Thursday, April 26, 2012

Come on a Kansas City Police "tweet along" Thursday night


Get all the excitement of being a Kansas City Police Officer from the safety of your smart phone or computer with KCPD’s first tweet-along Thursday night.

From 8 p.m. to midnight April 26, a member of the department’s Media Unit will ride along with officers in the urban core and tweet everything that happens. The public is invited to follow along at  

Chief Darryl Forté conceived the idea because he wanted to give the public a better idea of what officers face on a given shift.

“I think showing them first-hand what we do will help us build relationships with the community,” Chief Forté said.

Any information that could endanger someone – such as victims’ names or exact addresses – will not be tweeted.

This is the second of KCPD’s live tweeting events. Police tweeted all 911 calls for one hour in October 2011 to launch the opening of the department’s new 911 Call Center.

Wednesday, April 25, 2012

Turn in your unwanted medications at Take Back event Saturday


Kansas City residents will be able to drop off their unwanted prescription and over-the-counter drugs all over Kansas City on Saturday.

Kansas City Police are partnering with the U.S. Drug Enforcement Administration to present the nationwide Take Back Day from 10 a.m. to 2 p.m. Saturday, April 28. The drop off locations will be:

• MainCor, 3215 Main St.
• CVS, 11124 Holmes
• Research Medical Center, 2316 E. Meyer Blvd.
• Hen House, 6238 N. Chatham Rd.
• Humana, 215 NE Englewood Rd.
• Walgreens, 5400 Independence Ave.

There also are permanent drop off locations in the lobbies of two Kansas City Police stations:

• Shoal Creek Patrol Division, 6801 NE Pleasant Valley Rd
• North Patrol Division, 1001 NW Barry Road

Residents can drop off the drugs anonymously with no questions asked. With the exception of needles, all expired, unused or unwanted medicines – prescription or over-the-counter – can be turned in. The Take Back intends to combat prescription drug abuse and dispose of the drugs in an environmentally responsible way. The drugs will be incinerated, keeping them away from those who would abuse them and out of the water supply and away from wildlife. Last year, KCPD collected nearly 2,000 pounds of drugs at Take Back events.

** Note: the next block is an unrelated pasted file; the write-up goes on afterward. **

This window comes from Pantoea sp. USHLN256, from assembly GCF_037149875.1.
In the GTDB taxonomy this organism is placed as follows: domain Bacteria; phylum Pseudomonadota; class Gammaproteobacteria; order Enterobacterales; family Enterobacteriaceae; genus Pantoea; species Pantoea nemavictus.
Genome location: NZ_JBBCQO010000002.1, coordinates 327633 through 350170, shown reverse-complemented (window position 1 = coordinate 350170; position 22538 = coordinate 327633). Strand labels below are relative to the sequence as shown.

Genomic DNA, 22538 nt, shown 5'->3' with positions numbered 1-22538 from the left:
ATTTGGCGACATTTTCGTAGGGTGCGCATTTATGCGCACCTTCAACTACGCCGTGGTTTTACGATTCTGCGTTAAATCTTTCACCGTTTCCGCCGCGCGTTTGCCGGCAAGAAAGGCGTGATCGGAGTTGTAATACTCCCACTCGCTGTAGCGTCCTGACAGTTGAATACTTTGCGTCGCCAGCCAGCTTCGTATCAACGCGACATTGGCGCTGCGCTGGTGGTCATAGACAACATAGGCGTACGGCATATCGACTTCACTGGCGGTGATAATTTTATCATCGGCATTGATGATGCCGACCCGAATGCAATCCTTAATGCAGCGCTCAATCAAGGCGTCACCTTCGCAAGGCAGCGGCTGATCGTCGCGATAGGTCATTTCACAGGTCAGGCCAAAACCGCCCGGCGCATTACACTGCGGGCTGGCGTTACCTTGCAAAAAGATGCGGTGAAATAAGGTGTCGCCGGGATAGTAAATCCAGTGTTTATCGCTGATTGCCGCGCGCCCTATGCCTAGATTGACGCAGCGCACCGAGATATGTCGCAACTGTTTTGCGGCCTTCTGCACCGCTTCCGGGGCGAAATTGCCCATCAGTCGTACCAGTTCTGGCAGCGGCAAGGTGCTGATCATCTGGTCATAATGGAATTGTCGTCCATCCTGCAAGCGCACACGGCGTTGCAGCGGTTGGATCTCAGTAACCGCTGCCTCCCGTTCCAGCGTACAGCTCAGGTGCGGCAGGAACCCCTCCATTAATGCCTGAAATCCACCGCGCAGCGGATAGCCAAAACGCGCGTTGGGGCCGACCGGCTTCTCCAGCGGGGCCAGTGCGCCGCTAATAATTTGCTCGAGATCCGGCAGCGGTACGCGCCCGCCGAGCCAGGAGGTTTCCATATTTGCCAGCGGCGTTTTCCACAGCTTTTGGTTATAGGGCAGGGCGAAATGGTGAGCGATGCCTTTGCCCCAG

For more information about the nationwide Take Back Day, go to

Wednesday, April 18, 2012

Tip a Cop on Saturday and help Special Olympics Missouri


Kansas City area residents can enjoy a delicious breakfast delivered by a police officer and support Special Olympics Missouri at the same time with Saturday’s Tip-A-Cop event at metro Corner Café restaurants.

Kansas City police officers, along with officers from Riverside, Liberty, Pleasant Valley, and Independence police departments, as well as the Jackson County Sheriff’s Department, will be at three Corner Café locations from 8 a.m. to 1 p.m. on Saturday, April 21. Instead of their usual job of fighting crime, the off-duty, uniformed officers will be taking orders, serving food, cleaning tables and assisting the regular wait staff at each location.

At the end of each customer’s meal, officers will encourage diners to tip their “real” waiter or waitress first and then ask them if they’d like to make a donation to Special Olympics, the charity of choice for law enforcement nationwide.

Last year’s Tip-A-Cop raised about $10,000 for Special Olympics Missouri.

The Tip-A-Cop Corner Café locations are:

Riverside, Mo.: 4541 NW Gateway Ave.
Kansas City: 8301 N. Flintlock Rd.
Independence, Mo.: 4215 S. Little Blue Parkway

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Thursday, April 12, 2012

Plaza patrol plan goes into effect this weekend

We will implement our Plaza patrol plan this weekend to ensure everyone can safely enjoy the city’s most venerable entertainment and retail district.

The past two years, as the weather warmed up, hundreds of youth congregated on the Country Club Plaza. The crowds sometimes broke out into violence and intimidated Plaza visitors. We will not tolerate this. We will arrest juveniles for any criminal offenses and curfew violations.

We will have additional officers on the Plaza this weekend and every weekend through the fall. Most of these officers are on special over-time assignments, so police presence in the rest of the city will not be affected. Plaza management also is hiring additional off-duty KCPD officers and augmenting their private security. Mounted Patrol officers will be present on horseback. They have proved to be highly effective at crowd control. Officers on ATVs and a Tactical Team also will have a presence. Plain-clothes, under-cover officers also will be out, looking for signs of trouble.

A separate detention area for juveniles who are arrested will be set up and operated in a police facility.

At present, the curfew is 11 p.m. on weekdays and midnight on weekends for anyone younger than 18. Those will become earlier in the summer: the Friday before Memorial Day through the last Sunday in September. In entertainment districts like the Plaza, the curfew will be 9 p.m. in the summer. In the rest of the city, the curfew will be 10 p.m. for those 15 and younger, and 11 p.m. for 16-and 17-year-olds. Parents will be issued citations for the curfew violations of their children.